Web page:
Until recently, estate planning strategies typically focused on minimizing federal gift and estate taxes, such as by giving away assets during life to reduce the taxable estate. Today, however, the focus has moved toward income taxes, making the coordination of income tax planning and estate planning more important.
Why the change?
Since 2001, the federal exemption has grown from $675,000 to $5.45 million, this change means fewer people have to worry about gift and estate tax liability. Additionally, the top gift and estate tax rate has decreased from 55% to 40%, while the top individual income tax rate has increased to 39.6% — nearly as high as the top gift and estate tax rate.
The heightened importance of income taxes means holding assets until death may be to your advantage. If you give away an appreciated asset, the recipient takes over your tax basis in the asset, triggering capital gains tax should he or she sell it.
On the other hand, when an appreciated asset is inherited the recipient’s basis is “stepped up” to the asset’s fair market value on the date of death, erasing the built-in capital gain. So, retaining appreciating assets until death can save significant income tax.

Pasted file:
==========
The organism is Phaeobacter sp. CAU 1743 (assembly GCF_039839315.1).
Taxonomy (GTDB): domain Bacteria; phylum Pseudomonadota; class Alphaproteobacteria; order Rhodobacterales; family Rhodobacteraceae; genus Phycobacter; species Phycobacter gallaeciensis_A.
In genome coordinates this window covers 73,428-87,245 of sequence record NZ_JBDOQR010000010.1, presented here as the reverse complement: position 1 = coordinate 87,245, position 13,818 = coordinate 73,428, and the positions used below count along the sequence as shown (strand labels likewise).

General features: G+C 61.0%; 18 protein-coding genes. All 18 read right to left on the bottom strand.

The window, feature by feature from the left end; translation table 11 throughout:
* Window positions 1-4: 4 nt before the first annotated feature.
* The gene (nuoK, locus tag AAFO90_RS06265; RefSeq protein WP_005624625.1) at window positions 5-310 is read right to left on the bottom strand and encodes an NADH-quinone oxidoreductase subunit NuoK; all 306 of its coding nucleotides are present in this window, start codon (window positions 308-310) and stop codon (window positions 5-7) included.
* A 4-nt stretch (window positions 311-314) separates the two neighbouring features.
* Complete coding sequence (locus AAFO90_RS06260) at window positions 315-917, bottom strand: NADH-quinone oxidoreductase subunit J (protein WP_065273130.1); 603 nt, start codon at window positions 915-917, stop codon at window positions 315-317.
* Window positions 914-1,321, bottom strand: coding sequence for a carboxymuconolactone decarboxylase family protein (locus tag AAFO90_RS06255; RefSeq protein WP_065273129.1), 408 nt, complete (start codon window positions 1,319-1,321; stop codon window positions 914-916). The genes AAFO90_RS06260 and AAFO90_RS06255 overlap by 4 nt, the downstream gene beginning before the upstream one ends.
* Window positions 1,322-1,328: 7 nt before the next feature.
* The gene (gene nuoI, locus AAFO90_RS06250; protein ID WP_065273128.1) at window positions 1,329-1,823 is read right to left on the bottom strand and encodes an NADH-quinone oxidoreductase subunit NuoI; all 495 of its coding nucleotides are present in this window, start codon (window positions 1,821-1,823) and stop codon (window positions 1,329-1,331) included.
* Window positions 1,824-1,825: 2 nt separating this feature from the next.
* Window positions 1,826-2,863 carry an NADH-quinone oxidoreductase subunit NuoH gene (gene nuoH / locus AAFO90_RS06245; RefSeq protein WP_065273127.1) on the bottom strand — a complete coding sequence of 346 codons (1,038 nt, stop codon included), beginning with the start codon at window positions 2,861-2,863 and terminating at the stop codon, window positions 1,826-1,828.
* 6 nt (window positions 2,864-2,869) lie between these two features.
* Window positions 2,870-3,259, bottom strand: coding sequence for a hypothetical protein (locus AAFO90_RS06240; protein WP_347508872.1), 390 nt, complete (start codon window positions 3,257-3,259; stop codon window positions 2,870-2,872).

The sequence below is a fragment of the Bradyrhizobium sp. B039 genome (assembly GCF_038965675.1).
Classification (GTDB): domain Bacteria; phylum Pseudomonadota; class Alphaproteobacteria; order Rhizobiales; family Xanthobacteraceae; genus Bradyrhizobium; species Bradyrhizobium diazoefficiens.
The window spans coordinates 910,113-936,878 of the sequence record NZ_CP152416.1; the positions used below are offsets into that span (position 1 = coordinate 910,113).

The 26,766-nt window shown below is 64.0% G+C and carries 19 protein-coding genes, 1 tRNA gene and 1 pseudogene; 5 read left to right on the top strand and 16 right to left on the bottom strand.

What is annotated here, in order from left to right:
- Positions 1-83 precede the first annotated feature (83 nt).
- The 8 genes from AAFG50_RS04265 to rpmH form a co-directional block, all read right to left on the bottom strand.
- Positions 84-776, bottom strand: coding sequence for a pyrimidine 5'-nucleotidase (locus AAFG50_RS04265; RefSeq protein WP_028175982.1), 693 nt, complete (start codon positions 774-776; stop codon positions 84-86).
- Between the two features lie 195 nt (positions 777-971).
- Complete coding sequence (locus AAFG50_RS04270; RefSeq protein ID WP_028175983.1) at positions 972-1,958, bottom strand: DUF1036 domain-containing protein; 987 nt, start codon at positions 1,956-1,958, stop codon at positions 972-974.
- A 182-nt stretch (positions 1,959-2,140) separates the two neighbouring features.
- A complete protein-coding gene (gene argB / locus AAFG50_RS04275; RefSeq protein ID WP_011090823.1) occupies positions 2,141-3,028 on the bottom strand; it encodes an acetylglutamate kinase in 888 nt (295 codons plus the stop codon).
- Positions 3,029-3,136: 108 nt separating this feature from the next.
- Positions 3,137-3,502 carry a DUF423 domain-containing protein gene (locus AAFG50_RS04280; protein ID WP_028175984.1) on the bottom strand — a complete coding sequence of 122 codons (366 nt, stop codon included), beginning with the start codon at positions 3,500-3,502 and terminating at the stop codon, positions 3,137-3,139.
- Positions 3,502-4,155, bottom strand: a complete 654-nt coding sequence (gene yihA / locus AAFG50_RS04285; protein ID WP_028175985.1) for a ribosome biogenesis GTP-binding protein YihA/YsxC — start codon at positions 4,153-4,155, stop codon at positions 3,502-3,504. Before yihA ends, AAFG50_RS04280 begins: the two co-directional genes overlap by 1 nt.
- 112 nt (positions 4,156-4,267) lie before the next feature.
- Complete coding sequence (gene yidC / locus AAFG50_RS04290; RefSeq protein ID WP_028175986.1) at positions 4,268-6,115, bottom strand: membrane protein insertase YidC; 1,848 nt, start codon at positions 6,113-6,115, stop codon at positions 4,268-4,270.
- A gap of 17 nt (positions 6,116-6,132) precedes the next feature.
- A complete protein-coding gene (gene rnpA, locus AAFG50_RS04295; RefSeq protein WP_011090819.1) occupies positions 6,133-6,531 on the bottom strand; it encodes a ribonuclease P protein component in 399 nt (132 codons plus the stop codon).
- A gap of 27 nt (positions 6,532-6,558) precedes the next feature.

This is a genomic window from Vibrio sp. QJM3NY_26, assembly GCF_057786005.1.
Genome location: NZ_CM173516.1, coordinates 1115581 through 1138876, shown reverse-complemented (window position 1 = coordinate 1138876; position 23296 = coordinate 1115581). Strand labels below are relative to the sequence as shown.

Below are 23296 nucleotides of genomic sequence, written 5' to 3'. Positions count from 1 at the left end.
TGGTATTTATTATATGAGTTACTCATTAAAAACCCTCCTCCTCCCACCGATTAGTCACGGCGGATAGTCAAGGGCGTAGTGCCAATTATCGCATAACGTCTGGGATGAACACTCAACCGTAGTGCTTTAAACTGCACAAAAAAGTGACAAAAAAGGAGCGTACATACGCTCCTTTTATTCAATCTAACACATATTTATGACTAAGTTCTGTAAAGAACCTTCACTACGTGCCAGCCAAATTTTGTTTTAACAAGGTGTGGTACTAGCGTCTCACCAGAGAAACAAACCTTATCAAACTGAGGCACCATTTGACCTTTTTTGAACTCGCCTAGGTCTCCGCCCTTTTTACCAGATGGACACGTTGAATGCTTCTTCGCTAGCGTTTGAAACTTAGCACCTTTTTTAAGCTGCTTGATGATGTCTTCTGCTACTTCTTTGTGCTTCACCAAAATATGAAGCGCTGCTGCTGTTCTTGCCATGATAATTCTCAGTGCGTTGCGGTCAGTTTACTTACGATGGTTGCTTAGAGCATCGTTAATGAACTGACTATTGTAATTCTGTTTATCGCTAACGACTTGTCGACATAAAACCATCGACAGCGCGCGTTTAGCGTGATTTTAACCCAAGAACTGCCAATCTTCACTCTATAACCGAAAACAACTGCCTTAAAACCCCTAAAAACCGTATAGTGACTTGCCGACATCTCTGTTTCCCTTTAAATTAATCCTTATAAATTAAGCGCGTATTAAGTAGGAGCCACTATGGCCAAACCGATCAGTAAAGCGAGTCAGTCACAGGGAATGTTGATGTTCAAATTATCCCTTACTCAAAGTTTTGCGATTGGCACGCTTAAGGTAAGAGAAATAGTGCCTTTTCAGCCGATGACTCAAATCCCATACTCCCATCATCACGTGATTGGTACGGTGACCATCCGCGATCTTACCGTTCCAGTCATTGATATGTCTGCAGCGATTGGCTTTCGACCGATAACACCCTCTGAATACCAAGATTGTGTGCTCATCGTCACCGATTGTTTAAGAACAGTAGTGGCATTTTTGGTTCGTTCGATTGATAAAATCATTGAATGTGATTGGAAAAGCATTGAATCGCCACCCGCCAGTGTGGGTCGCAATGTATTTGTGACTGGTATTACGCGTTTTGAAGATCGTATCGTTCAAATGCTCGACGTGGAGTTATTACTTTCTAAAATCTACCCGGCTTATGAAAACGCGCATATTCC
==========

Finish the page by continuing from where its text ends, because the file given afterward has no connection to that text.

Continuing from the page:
It is, however, possible to transfer appreciated assets now without your family taking a capital gains tax hit. This strategy can be beneficial if you have appreciated assets you’ve held more than one year that you’d like to sell, but you’re concerned about the impact on your 2016 tax bill.
You just need to have family members who are in the 10% or 15% regular income tax bracket and thus eligible for the 0% long-term capital gains rate. Then you can transfer the appreciated assets to them and they can sell the assets tax-free (to the extent the gains don’t push them into a higher bracket).
The transfer won’t create gift tax liability, either, as long as you can apply your $14,000 per year per recipient gift tax annual exclusion or a portion of your lifetime exemption. But before transferring the assets, make sure the recipient won’t be subject to the “kiddie” tax.
Of course, depending on the outcome of the November elections, gift and estate taxes could again surpass income taxes in estate planning importance for some families. If you have questions about coordinating your income tax planning with your estate plan, please contact us.